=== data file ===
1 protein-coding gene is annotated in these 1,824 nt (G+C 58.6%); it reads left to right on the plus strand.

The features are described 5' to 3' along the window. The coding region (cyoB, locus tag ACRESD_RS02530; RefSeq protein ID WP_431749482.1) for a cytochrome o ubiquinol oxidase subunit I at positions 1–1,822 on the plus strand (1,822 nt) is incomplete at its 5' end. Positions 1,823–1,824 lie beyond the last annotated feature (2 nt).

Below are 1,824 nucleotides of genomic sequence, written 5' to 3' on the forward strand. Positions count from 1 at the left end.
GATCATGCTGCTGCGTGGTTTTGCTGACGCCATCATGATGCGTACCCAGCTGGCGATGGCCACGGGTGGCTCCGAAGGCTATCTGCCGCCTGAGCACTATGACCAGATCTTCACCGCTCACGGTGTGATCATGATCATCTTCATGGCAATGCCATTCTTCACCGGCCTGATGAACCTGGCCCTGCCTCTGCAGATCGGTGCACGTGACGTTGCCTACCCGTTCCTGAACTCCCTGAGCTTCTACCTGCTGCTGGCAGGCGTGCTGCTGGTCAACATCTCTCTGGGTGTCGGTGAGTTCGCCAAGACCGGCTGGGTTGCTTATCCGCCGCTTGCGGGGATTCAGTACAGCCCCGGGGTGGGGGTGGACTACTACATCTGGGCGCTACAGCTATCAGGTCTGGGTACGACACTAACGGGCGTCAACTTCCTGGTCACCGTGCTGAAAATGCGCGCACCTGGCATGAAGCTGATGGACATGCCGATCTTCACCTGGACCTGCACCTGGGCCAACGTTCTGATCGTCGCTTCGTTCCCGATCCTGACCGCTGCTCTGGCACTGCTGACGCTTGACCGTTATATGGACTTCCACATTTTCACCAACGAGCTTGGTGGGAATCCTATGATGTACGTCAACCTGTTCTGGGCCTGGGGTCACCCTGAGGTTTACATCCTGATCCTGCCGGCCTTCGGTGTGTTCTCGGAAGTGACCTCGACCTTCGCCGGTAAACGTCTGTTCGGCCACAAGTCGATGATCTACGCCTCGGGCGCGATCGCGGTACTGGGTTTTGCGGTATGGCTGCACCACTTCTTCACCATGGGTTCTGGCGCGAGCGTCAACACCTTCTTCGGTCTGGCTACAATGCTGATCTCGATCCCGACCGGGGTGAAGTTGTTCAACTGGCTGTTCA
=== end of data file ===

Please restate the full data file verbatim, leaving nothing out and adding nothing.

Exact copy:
1 protein-coding gene is annotated in these 1,824 nt (G+C 58.6%); it reads left to right on the plus strand.

The features are described 5' to 3' along the window. The coding region (cyoB, locus tag ACRESD_RS02530; RefSeq protein ID WP_431749482.1) for a cytochrome o ubiquinol oxidase subunit I at positions 1–1,822 on the plus strand (1,822 nt) is incomplete at its 5' end. Positions 1,823–1,824 lie beyond the last annotated feature (2 nt).

Below are 1,824 nucleotides of genomic sequence, written 5' to 3' on the forward strand. Positions count from 1 at the left end.
GATCATGCTGCTGCGTGGTTTTGCTGACGCCATCATGATGCGTACCCAGCTGGCGATGGCCACGGGTGGCTCCGAAGGCTATCTGCCGCCTGAGCACTATGACCAGATCTTCACCGCTCACGGTGTGATCATGATCATCTTCATGGCAATGCCATTCTTCACCGGCCTGATGAACCTGGCCCTGCCTCTGCAGATCGGTGCACGTGACGTTGCCTACCCGTTCCTGAACTCCCTGAGCTTCTACCTGCTGCTGGCAGGCGTGCTGCTGGTCAACATCTCTCTGGGTGTCGGTGAGTTCGCCAAGACCGGCTGGGTTGCTTATCCGCCGCTTGCGGGGATTCAGTACAGCCCCGGGGTGGGGGTGGACTACTACATCTGGGCGCTACAGCTATCAGGTCTGGGTACGACACTAACGGGCGTCAACTTCCTGGTCACCGTGCTGAAAATGCGCGCACCTGGCATGAAGCTGATGGACATGCCGATCTTCACCTGGACCTGCACCTGGGCCAACGTTCTGATCGTCGCTTCGTTCCCGATCCTGACCGCTGCTCTGGCACTGCTGACGCTTGACCGTTATATGGACTTCCACATTTTCACCAACGAGCTTGGTGGGAATCCTATGATGTACGTCAACCTGTTCTGGGCCTGGGGTCACCCTGAGGTTTACATCCTGATCCTGCCGGCCTTCGGTGTGTTCTCGGAAGTGACCTCGACCTTCGCCGGTAAACGTCTGTTCGGCCACAAGTCGATGATCTACGCCTCGGGCGCGATCGCGGTACTGGGTTTTGCGGTATGGCTGCACCACTTCTTCACCATGGGTTCTGGCGCGAGCGTCAACACCTTCTTCGGTCTGGCTACAATGCTGATCTCGATCCCGACCGGGGTGAAGTTGTTCAACTGGCTGTTCA